For example, so far I have raised ~$16,000 for innovative cancer research and as of the Sunday before the marathon, the Dana Farber Team as a whole had raised over $6 million!!!!  The marathon is over but the race to find a cure is not, I can still accept donations for several months.  Please send me a congrats "gift" and donate today: 

Monday, April 14, 2014

Pep talk for me and friends running next week

Focus on positive things, avoid the media coverage. Think of Boston and Boylston before 2013 and how awesome it is and how amazing it is going to be. Triumph over the tragedy. That is going to be my mantra. Try not to let the fear and anger take over. Stay in a positive place. Get excited like you would have before any other race. Do not give even a moments thought to the events of last year, focus on THIS YEAR and focus on having a great race. Visualize it going exactly to plan. Hold back in the early miles feeling great, weather is good, wind at our backs, legs loosening up and settling in, get to Newton and attack the hills, make heartbreak your bitch, break it, then pull back a little and let the quads take a breather until Beacon st. Keep your head down, give a few high fives to drunken college kids, keep moving forward, one foot in front of the other, one step at a time, get to Kenmore, one mile to go, you got this, listen to the crowds cheering for you, listen to the city of Boston rallying around you, turn onto Hereford, get up that last hill, turn onto Boylston and look straight ahead, there it is and you will OWN IT, nothing will stop you, just a quarter of a mile to the greatest glory and the highest high you have ever felt, cross the line and then feel free to lose your shit and crumble to your knees in a sobbing mess, but not before you get the most amazing and AWESOME finish line photo EVER!!!!!!!!!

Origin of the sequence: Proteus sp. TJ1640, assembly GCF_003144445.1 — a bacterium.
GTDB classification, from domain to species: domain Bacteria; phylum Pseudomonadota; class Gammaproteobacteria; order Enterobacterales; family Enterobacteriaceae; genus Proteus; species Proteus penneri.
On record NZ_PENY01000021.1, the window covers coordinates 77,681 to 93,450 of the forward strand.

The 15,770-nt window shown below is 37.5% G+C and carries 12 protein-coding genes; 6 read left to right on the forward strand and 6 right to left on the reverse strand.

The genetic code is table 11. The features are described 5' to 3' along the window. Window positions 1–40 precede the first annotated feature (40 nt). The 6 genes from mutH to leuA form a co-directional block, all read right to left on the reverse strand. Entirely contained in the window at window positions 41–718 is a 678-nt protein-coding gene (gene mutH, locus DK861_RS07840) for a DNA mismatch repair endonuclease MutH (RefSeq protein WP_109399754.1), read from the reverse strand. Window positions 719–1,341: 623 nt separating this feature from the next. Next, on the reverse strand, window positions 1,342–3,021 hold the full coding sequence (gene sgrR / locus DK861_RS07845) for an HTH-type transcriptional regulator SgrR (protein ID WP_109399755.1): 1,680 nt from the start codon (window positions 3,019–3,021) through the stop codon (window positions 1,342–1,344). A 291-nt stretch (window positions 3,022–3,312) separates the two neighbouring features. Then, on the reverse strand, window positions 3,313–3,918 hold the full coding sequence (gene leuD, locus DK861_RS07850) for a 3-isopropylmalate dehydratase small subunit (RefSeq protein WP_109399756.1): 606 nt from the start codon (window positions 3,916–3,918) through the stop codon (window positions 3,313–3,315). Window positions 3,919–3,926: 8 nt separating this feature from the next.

You can do this!

Wednesday, April 9, 2014

12 days to go....

To say I am getting excited would be a little bit of an understatement.  But I am also getting nervous.  Last week I came down with a nasty head cold.  Still plenty of time to get better and I'm tapering so I'm supposed to rest.  But the congestion in my head is lingering and making me worry.  Just the normal taper madness stuff I'm used to dealing with.  I was sick a lot closer to Berlin and that worked out well....hahaha not really, but for a lot of other reasons.  I am confident that I can kick this and be completely ready to run on April 21st.

I am officially over $15,000 in my fundraising and not stopping.  I'm going to try to hit $20,000.  I think it's possible if some people give me a congrats gift or a good luck gift closer to the marathon.  I mean it is getting pretty close, if you haven't donated yet.....just saying.....whatcha waiting for?  Here's the link again: and a friendly reminder that 100% of the money raised is used to fund important cancer research that saves lives. 

I kind of want to plan one last event after the marathon to celebrate, but I need to find a venue and figure out exactly what I want to do.  It's my 16th marathon and my birthday is shortly after so a friend suggested a sweet sixteen party.  That would be really fun and I'd love to do it at a public venue so that all of my donors could came if they want to.  I could do more raffle items and maybe a 50/50 drawing.  Not really sure.  My main focus right now is just on resting and getting healthy for the race and mentally preparing.